Charlie Munger, longtime business partner of Warren Buffett, has died Buffett and Munger together built Berkshire Hathaway into a multi-billion dollar behemoth.

Investor Charlie Munger, the longtime business partner of Warren Buffett, has died

Investor Charlie Munger, the longtime business partner of Warren Buffett, has died

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Charlie Munger, the longtime vice chairman of Berkshire Hathaway, was a fixture at the company's annual shareholders meeting in Omaha, Nebraska. Johannes Eisele/AFP via Getty Images hide caption

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Johannes Eisele/AFP via Getty Images

Charlie Munger, the longtime vice chairman of Berkshire Hathaway, was a fixture at the company's annual shareholders meeting in Omaha, Nebraska.

Johannes Eisele/AFP via Getty Images

The influential investor Charlie Munger, longtime vice chairman of the conglomerate Berkshire Hathaway, has died. He was 99 years old.

With Warren Buffett, Munger built Berkshire Hathaway into a multi-billion dollar behemoth.

"They complemented each other in their approach to investments in a very nice way," says David Kass, a finance professor at the University of Maryland.

Munger was a "value investor," who liked to buy stocks when a company's share price was low relative to its fundamental value. But he also believed in the power of trusted brands — and in valuing growth.

Over the years, Berkshire Hathaway made large investments in dozens of household names, including Kraft Heinz, Bank of America, and Coca-Cola. Its portfolio included car companies, grocery stores, and insurers.

"Berkshire Hathaway could not have been built to its present status without Charlie's inspiration, wisdom and participation," Buffett said, in a statement.

For Munger, simplicity was a guiding principle.

"I can't think of a single example in my whole life where keeping it simple has worked against us," he told Yahoo! Finance in an interview. "We've made mistakes, but they weren't because we kept it simple."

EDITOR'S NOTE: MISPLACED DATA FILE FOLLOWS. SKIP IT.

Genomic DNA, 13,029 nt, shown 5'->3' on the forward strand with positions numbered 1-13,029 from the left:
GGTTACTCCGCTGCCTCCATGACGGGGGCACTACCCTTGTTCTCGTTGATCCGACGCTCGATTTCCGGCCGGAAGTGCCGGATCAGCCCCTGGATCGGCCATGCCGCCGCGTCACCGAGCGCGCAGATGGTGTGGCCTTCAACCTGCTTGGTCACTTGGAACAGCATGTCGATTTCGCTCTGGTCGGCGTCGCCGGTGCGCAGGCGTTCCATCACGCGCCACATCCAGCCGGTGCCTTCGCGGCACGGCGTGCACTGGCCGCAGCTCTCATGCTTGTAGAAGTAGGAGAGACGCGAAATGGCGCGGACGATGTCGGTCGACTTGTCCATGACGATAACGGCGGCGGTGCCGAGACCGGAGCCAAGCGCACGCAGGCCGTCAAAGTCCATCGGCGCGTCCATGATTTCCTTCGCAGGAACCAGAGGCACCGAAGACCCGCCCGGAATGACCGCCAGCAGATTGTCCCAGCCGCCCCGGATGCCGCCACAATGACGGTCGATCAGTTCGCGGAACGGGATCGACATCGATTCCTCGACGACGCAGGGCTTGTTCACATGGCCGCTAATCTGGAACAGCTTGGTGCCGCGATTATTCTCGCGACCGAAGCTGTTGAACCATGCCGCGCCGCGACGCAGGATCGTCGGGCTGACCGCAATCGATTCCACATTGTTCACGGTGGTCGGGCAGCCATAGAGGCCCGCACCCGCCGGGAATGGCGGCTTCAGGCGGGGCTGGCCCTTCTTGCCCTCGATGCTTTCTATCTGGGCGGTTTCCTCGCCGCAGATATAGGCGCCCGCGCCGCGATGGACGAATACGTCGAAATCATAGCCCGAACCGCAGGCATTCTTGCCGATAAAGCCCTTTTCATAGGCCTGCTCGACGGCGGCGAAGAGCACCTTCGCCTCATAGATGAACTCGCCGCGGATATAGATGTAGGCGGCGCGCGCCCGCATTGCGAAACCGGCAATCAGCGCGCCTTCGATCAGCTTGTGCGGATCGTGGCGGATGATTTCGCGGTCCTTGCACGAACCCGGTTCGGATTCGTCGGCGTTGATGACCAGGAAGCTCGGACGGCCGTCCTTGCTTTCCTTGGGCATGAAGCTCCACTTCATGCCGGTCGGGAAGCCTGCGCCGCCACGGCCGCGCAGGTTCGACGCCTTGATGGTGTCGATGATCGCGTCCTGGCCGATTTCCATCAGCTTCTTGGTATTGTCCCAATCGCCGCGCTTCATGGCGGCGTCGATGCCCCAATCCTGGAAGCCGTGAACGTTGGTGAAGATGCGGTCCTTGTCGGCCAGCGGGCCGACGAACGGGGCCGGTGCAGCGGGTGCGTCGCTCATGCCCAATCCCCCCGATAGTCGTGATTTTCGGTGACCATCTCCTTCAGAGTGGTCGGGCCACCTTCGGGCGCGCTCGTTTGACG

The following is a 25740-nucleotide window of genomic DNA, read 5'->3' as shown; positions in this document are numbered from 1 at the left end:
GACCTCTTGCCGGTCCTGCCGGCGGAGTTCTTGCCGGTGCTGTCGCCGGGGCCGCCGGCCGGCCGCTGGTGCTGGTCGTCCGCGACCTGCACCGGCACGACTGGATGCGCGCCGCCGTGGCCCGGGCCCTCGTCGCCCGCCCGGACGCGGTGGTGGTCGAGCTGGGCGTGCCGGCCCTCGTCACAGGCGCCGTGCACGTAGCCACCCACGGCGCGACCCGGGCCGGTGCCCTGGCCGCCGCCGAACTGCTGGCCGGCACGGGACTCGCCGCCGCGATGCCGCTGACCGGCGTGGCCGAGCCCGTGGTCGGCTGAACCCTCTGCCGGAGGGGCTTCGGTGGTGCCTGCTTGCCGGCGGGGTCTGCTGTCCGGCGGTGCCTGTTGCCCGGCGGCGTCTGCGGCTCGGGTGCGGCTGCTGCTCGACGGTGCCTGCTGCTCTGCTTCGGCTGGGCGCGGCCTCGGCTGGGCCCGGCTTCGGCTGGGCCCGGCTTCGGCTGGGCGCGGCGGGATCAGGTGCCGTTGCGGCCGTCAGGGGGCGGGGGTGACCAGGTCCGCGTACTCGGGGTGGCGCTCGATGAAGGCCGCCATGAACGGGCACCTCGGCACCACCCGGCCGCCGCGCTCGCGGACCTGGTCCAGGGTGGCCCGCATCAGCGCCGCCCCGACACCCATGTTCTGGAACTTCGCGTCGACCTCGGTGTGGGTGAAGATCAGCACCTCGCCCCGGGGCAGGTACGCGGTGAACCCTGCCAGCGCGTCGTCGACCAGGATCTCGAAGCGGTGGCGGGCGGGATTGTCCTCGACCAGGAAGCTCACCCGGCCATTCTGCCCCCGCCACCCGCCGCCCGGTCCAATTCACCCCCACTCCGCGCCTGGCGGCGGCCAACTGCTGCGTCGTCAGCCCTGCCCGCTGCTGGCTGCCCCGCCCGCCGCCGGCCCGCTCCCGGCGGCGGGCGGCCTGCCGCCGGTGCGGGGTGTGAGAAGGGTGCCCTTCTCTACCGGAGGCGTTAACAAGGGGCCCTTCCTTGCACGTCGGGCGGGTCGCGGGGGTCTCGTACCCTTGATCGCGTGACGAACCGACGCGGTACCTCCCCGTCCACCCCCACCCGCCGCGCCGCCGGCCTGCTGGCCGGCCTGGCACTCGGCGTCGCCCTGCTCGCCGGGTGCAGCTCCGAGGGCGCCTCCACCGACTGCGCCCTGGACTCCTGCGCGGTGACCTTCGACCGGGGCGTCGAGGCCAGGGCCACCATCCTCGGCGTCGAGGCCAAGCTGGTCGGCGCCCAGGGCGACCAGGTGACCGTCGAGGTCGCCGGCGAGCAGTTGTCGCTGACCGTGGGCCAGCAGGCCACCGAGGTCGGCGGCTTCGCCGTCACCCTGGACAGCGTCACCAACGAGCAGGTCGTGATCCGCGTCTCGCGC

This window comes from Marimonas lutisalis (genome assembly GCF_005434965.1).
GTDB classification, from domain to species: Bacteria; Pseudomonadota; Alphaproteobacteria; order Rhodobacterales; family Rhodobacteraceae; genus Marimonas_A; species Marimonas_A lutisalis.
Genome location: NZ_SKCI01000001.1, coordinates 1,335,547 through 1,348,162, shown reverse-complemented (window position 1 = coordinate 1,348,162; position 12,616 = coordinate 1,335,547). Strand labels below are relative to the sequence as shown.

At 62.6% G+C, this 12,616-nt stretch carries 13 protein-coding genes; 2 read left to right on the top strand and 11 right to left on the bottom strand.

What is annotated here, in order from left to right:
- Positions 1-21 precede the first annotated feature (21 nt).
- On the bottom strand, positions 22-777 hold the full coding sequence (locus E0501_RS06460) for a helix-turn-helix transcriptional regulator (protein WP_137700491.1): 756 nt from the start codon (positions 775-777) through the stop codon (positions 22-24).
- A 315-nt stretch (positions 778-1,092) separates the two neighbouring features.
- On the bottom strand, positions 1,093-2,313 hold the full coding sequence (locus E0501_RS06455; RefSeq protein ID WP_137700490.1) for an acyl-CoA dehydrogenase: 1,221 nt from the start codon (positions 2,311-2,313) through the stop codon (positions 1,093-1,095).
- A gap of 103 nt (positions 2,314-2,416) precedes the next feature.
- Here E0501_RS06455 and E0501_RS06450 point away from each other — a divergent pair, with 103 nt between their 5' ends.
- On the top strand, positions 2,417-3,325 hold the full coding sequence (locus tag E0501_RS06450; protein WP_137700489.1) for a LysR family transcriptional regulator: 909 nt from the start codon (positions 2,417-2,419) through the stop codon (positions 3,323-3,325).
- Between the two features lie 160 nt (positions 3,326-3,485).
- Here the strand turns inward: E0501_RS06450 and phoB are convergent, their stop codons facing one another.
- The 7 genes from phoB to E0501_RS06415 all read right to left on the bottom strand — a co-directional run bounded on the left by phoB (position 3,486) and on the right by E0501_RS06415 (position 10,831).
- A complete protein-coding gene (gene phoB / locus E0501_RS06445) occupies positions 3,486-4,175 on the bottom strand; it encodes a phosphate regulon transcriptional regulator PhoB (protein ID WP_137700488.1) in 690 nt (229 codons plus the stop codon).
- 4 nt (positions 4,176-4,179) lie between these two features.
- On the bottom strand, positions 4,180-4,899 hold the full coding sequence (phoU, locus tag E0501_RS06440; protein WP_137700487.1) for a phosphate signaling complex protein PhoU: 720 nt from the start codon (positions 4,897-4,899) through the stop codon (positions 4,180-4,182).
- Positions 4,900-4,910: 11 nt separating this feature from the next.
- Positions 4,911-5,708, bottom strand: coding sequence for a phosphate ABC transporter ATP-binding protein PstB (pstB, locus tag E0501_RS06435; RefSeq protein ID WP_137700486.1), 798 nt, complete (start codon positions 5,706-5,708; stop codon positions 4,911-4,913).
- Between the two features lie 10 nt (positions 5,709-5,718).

With Warren Buffett, Charlie Munger built Berkshire Hathaway into a multibillion-dollar behemoth. Johannes Eisele/AFP via Getty Images hide caption

toggle caption
Johannes Eisele/AFP via Getty Images

With Warren Buffett, Charlie Munger built Berkshire Hathaway into a multibillion-dollar behemoth.

Johannes Eisele/AFP via Getty Images

Munger grew up in Omaha, Neb., not far from Buffett's childhood home. According to Kass, a local physician introduced them to each other, and "they hit it off immediately."

After serving in the U.S. Army, Munger attended Harvard Law School, and he went on to found Munger, Tolles & Olson, a law firm headquartered in Los Angeles.

Today, Buffett may be better known, but Kass says Munger played a big role in what was a really unique business partnership.

"The Abominable No Man"

Munger was a straight shooter, with a dry sense of humor, and Berkshire Hathaway shareholders saw his personality on display at the company's annual meetings in Omaha, where he and Buffett fielded questions for hours on end.

Often, Buffett answered questions at length. Then, Munger chimed in with something pithy or a perfect one-liner. The audience roared.

According to Lawrence Cunningham, a law professor at The George Washington University, Munger was more than a sounding board for Buffett. He pushed him to consider companies that had potential to grow, and he pushed back on ideas he considered to be half-baked.

"I think Charlie's biggest contribution — besides being a good friend, and that stuff — was knowing when Warren needed to be told not to do something," he says, noting Buffett gave Munger the nickname "The Abominable No Man."

Renaissance man

Munger spent much of his life in California, where he pursued a few side projects. He bought and ran another company, called The Daily Journal. He was a philanthropist. And he dabbled in architecture.

In 2021, a dormitory Munger designed at the University of California, Santa Barbara, faced a lot of blowback. It would have thousands of bedrooms, bust most of them wouldn't have windows. Munger suggested that would encourage students to congregate in common spaces.

When Munger was well into his nineties, he told CNBC he lived by a handful of "simple rules."

"You don't have a lot of resentment," he said. "You don't overspend your income. You stay charitable in spite of your troubles. You deal with reliable people, and you do what you're supposed to do."

For him, that was staying away from fads, and being a careful, cautious investor.